MELBOURNE (Reuters) - The Future Fund, Australia’s sovereign wealth fund has ended talks to back a $4.5 billion plan by two Canadian pension funds to buy out toll road operator Transurban (TCL.AX), sending its shares down 6 percent.
Transurban has been courted for months by the Canada Pension Plan Investment Board and Ontario Teachers’ Pension Plan, which owns about 28 percent of the group, but the sides have been in a stand-off since Transurban rejected their A$5.25 a share offer in November.
To break the impasse, the Future Fund, which owns less than 1 percent of Transurban, entered the fray in December, saying it would support the Canadian bid and aimed to help overcome some of the conditions that Transurban had said made the bid too uncertain.
One of those conditions was that the Canadian funds wanted to line up existing shareholders to take a 22 percent stake in a privatized Transurban.
Transurban said it held confidential talks with the Canadian funds in the week of March 15 but it had received no new proposal from them.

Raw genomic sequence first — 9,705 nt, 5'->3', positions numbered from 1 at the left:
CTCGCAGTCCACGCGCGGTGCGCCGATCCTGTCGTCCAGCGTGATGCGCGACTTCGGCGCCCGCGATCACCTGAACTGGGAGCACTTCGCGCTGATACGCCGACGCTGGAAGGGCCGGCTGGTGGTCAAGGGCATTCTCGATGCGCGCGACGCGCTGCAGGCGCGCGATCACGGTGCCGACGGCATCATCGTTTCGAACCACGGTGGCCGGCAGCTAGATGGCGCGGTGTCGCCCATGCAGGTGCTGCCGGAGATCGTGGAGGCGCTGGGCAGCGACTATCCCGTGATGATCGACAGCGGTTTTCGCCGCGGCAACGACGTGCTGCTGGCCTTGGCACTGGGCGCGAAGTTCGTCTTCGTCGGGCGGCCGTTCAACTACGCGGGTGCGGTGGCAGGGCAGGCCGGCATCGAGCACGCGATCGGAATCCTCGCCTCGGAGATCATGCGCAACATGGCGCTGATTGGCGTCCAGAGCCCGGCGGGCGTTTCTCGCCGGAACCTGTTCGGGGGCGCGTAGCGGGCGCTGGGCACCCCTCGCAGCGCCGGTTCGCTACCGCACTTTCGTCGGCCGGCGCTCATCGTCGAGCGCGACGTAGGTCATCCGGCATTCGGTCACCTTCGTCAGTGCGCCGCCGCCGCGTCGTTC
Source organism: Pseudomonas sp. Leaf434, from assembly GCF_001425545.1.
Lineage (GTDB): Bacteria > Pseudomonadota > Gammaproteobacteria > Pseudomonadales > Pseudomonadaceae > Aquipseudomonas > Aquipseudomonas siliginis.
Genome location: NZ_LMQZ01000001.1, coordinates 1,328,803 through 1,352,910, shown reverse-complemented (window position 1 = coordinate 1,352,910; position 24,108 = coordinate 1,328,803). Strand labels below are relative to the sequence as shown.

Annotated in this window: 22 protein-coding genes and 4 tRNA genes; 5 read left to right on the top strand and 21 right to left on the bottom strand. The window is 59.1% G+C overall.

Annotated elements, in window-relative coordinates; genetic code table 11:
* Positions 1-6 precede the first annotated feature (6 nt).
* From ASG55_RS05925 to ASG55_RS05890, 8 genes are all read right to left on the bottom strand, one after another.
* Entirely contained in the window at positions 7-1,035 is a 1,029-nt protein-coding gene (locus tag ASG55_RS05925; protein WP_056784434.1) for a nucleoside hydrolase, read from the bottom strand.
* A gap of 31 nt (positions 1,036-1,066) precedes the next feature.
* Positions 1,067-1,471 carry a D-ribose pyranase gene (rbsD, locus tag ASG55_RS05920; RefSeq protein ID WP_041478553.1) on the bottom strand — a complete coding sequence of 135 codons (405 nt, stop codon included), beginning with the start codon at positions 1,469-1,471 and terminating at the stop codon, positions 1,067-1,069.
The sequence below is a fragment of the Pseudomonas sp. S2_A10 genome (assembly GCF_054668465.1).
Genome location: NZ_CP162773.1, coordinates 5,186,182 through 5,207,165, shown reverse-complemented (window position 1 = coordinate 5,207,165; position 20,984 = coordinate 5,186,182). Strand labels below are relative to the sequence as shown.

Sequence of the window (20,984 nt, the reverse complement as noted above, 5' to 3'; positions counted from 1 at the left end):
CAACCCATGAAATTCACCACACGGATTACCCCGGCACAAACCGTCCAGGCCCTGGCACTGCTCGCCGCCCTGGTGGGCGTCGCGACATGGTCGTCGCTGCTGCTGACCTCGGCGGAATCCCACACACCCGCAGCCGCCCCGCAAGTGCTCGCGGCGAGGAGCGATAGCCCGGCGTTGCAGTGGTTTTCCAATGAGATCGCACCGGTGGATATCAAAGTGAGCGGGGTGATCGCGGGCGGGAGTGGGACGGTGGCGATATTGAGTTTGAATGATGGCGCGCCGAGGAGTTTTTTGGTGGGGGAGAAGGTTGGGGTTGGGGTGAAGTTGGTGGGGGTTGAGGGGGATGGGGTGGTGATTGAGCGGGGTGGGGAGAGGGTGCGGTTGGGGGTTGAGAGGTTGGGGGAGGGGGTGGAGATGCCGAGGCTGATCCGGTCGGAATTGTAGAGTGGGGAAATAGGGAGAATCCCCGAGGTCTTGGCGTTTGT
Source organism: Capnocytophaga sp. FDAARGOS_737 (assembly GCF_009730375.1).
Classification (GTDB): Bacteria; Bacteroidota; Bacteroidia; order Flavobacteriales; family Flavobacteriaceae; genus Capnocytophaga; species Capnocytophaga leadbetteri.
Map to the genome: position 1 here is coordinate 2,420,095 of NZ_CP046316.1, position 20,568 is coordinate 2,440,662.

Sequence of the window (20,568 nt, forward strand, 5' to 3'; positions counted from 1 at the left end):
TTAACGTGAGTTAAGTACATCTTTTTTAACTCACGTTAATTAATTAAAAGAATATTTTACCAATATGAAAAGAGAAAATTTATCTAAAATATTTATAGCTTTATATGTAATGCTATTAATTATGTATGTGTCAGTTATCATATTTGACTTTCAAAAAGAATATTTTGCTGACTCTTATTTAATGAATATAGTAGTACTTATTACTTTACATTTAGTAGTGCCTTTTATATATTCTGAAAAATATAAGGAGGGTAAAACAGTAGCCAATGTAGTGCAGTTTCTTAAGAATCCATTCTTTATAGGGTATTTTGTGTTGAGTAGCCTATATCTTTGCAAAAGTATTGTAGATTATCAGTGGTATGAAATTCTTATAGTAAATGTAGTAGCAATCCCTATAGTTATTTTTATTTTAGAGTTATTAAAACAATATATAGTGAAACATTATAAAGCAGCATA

It gave no further comment and a spokesman was not immediately available to comment. A spokeswoman for the Canadian pension funds declined to comment.
Fund managers said since the Canadians had not said anything alongside the Future Fund’s announcement, the pension funds must be still weighing up their options.
“The ball’s in their court,” said Jason Teh, a portfolio manager at Investors Mutual, which owns Transurban shares.
“The shareholder with the most clout would be CP2 with a significant stake. If they (the Canadians) convince CP2, that’s a substantial level of votes that they control,” he said.
CP2, which owns more than 14 percent of Transurban, declined to comment on its position.
After the Future Fund’s announcement, Transurban shares fell as much as 6 percent to a low of A$4.84, its lowest level since the Canadians made their offer in November, and last traded down 4.3 percent at A$4.93 while the broader market was up 0.7 percent.
Editing by Balazs Koranyi